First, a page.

“This was a fun little project – and it gave me an idea for a future one. Sometimes, I find that the more complex undertakings, which require more planning, can get to the point that they “take me over” somewhat. At that point, for me, some of the fun starts getting squeezed out and that, of course, absolutely cannot be allowed to happen. This is the time when simple and fun projects save the day.
QRPp beacons have been a “thing” of mine for a while now, ever since I put the Sproutie SPT HiFER Beacon on the air, sending it’s 12 wpm SPT ID out continuously on 13558KHz, with a mighty 4.6mW to a much shortened loaded dipole. That signal was spotted by a few people, including one spot 900 miles away. SPT is not on the air now, but it’s sitting here in the shack, “just in case”. It was a legal, though unlicensed, beacon, courtesy of the FCC Part 15 regulations. The idea that a signal which is so miniscule that it doesn’t even require a license to be radiated, can be spotted so far away, is quite wonderful to me. Others have had their HiFER beacons spotted from one coast to another – and that’s with regular Morse code speeds. Imagine what you could do with QRSS on that band – which some experimenters do.
After assembling a QRP Labs U3S for my ham friend, my mind turned back to some of my personal interests, and mental stash of “things to be built”. In the world of experimental HF beacons, as well as the legal HiFERs, there are also a good number of signals dotted throughout the HF spectrum that are not licensed (i.e. pirate beacons). I remember, shortly after moving from Los Angeles to San Francisco, I was living in a ground-floor apartment just 3 blocks from the Pacific Ocean. It was wonderful falling asleep at night to the sound of fog horns. Just as evocative, and exciting, was hearing, for the first time, one of these low-powered pirate beacons on my FT817 hooked up to a Buddipole inside my apartment. It was one of a cluster of beacons around 4096KHz, and situated in one of the southern deserts – Mojave, I believe. None of the beacons in that cluster were putting out more than around a watt, and they were out in the desert, sending their brave little signals across hundreds of miles to my receiver in the SF Bay Area. Magical! These beacons have all sorts of different sounds, varying from chirping, bleeping and whooping, to actual Morse ID’s. A few have temperature sensors, and send the current temperature. I think one even has a windspeed indicator. It may not necessarily be particularly useful information, but it adds a bit of interest to the predictability of a simple ID sent over and over again.
That’s what got me to thinking of building a little temperature beacon and, after some browsing and searching, I came across a simple and effective design by Sholto K7TMG. You can read his very informative write-up on it here –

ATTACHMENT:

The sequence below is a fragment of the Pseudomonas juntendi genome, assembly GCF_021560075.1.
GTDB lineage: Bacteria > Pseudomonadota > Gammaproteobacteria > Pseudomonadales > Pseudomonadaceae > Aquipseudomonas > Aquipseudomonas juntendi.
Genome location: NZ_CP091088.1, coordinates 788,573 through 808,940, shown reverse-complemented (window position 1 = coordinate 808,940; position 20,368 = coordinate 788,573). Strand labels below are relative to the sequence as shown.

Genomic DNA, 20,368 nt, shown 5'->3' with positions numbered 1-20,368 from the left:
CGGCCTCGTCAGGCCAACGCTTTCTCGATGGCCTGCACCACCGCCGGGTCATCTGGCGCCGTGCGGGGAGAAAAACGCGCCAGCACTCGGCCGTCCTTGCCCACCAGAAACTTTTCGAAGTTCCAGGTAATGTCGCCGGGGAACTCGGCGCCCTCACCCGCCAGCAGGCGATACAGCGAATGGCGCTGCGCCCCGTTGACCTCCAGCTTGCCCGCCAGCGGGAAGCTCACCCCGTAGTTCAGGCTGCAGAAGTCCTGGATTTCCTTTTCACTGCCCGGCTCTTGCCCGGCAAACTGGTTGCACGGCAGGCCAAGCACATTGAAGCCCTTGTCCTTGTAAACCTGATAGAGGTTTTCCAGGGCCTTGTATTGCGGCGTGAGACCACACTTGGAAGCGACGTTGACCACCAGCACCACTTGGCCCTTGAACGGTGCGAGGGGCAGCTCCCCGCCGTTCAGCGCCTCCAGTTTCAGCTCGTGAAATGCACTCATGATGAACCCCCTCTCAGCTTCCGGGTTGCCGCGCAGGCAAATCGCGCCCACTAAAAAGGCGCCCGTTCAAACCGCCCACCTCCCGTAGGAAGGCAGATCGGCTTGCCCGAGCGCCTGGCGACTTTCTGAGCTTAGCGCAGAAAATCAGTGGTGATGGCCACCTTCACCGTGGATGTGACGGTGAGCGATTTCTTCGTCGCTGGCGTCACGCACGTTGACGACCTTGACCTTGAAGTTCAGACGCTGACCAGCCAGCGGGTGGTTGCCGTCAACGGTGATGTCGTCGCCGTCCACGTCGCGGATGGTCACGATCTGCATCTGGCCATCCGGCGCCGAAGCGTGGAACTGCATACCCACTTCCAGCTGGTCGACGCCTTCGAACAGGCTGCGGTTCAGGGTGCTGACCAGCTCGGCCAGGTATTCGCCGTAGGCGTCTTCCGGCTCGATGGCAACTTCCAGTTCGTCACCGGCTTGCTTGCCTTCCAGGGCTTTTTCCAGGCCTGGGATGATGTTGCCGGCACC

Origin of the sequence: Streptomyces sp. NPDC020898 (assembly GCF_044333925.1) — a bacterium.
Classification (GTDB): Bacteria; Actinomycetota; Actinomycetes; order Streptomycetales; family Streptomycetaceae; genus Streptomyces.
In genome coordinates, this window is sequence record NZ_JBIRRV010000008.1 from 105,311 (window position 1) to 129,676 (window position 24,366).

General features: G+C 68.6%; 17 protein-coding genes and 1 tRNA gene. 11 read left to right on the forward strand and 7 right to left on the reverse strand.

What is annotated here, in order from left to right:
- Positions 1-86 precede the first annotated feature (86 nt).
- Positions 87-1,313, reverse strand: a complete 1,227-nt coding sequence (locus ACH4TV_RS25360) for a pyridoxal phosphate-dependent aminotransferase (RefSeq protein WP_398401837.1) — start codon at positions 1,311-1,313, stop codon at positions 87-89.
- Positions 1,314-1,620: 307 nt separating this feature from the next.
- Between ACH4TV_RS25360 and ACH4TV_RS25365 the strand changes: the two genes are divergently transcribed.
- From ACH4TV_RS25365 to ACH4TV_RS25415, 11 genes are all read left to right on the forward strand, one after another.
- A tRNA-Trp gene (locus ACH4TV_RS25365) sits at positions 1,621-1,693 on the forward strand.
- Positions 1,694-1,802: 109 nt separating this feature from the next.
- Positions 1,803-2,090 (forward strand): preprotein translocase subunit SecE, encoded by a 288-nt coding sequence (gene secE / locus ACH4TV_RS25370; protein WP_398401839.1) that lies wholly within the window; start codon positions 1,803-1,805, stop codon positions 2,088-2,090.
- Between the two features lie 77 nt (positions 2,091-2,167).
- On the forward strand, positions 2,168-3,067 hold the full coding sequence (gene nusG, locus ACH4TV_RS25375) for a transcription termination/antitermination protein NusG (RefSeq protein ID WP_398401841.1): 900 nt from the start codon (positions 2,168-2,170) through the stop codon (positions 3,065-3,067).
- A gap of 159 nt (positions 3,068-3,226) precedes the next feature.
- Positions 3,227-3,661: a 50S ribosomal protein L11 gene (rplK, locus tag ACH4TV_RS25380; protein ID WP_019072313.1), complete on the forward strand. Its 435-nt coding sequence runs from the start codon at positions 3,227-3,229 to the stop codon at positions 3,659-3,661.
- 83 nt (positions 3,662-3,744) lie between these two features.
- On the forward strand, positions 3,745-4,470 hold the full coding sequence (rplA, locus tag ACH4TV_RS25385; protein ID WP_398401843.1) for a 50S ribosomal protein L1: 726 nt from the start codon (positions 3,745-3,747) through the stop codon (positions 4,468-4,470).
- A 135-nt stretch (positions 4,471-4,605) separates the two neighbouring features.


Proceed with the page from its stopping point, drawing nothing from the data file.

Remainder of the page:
The K7TMG HF Thermometer
It’s a simple one-transistor Colpitts oscillator with the positive supply line keyed by an ATTiny13 micro-controller. The genius (as with so many things these days) is in the code that Sholto wrote. It converts the analog voltage from an LM335 temperature sensor to Morse code and announces it, about once a minute, in both Centigrade and Fahrenheit. When Sholto’s article was first published, he was offering pre-programmed ATTiny13’s for $5. He has since discontinued that offer but instead, has made both the source code and a hex file available on his site. The links are in the article above. I had trouble compiling his source code which, I’m fairly sure, was due to user error at my end, so I simply burned the hex file to an ATTiny 13V-10PU using my Etherkit Etheprog ISP and KC9ON Programming Adpater from Third Planet Solar. Any similar AVR in-system programmer would work fine, such as the Tiny AVR Programmer from Sparkfun, or you could use your Arduino to program it. I’ll leave it to you to figure that out. There’s plenty of good info out there in internet-land.
Before I start raving about this little circuit, I want to show you my version, which is identical to Sholto’s, except with the addition of two resistors at each end of the trimpot to make calibration of the thermometer a little easier, and a different value of the molded choke in the oscillator collector circuit (his was operating at 4MHz). I used a different value of trimpot too. I did try to contact Sholto, but didn’t hear back, so I hope he won’t mind me showing my slightly altered version of the schematic here. However, there’s nothing particularly original about it. As I said, the original work, and the clever part, is in the code, which Sholto has already made publicly available.”